Throughout history, bank failures have been a regular occurrence. From the Panic of 1837 to the financial crash of 2008, banks have failed for myriad reasons ranging from individual miscalculations to macroeconomic instability.
In the 19th century, bank failures were caused primarily by overexpansion and speculation. For example, when New York City banks loaned money to Western states during a period of rapid growth after the War of 1812, many borrowers defaulted on their loans, leading to banking meltdowns. In addition, many state and local governments ran up unsustainable budget deficits in the aftermath of the war that they sought to cover with bond sales. These bonds were often sold at steep discounts by heavily-indebted banks as a way of staying afloat – a strategy which ultimately led to many lending institutions’ demise.
The Great Depression saw a wave of almost unprecedented bank failures throughout the United States as people withdrew their money due to the stock market crash and widespread economic malaise. It would take decades for confidence in the banking system to be restored – until then, it seemed like just about any bank could go under at any time.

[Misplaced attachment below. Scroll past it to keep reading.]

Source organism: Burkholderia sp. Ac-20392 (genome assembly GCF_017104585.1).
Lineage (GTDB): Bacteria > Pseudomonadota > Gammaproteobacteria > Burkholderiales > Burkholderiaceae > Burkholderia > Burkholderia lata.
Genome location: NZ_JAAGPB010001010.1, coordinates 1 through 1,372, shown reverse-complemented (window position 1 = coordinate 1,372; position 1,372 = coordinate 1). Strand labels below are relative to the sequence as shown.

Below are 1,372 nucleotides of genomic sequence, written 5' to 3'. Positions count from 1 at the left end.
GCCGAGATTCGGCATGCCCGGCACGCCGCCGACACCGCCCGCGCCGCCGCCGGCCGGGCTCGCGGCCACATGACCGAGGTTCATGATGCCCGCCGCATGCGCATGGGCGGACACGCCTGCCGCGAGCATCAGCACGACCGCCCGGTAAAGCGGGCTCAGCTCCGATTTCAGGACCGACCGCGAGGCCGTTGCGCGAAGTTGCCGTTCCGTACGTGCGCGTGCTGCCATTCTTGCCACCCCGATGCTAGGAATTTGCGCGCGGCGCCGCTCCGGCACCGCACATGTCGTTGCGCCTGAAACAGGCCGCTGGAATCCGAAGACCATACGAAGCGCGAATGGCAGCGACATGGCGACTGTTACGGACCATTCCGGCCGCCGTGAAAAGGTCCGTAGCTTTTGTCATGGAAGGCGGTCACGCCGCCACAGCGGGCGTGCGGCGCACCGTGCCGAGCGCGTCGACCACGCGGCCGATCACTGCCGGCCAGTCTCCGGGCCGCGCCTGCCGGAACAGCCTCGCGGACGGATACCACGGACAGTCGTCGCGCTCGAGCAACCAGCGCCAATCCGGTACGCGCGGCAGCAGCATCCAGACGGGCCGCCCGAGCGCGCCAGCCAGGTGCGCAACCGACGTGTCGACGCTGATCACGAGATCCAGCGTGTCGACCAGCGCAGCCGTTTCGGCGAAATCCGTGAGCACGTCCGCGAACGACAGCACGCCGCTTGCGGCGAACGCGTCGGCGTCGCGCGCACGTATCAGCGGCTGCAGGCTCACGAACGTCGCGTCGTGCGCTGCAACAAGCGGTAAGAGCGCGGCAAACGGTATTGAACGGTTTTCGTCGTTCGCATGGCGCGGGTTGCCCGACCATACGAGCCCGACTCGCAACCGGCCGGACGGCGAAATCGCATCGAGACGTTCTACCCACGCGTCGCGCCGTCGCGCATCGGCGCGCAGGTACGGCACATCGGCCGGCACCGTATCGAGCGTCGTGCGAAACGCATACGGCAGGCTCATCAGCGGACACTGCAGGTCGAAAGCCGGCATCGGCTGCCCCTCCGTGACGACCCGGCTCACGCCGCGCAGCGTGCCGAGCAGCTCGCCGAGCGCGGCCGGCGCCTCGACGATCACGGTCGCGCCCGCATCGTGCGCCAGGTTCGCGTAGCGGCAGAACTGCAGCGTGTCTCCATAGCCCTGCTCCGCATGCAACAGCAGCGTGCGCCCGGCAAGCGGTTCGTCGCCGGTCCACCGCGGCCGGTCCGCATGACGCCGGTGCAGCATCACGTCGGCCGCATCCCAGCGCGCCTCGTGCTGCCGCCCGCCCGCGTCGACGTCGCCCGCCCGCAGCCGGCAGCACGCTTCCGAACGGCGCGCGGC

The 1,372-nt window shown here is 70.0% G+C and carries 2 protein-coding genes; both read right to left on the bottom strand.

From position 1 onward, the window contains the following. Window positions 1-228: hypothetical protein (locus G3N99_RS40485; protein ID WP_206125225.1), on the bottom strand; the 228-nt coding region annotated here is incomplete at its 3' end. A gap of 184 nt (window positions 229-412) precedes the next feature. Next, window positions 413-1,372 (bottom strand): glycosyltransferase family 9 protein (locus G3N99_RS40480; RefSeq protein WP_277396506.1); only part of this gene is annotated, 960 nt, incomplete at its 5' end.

Since then, however, regulatory reforms have helped to make banking much more secure due to restrictions on speculative investments as well as enhanced requirements for capital reserves and oversight from government entities such as the Federal Deposit Insurance Corporation (FDIC). Banks remain vulnerable in times of economic hardship but are now far better-positioned than ever before against potential disaster.
Though financial crises will continue regardless given capitalism’s inherent volatility and riskiness, prevailing wisdom is that individual banks should be far less likely than ever before in history to fail due to new laws protecting depositors and requiring greater transparency from key players within our financial system.
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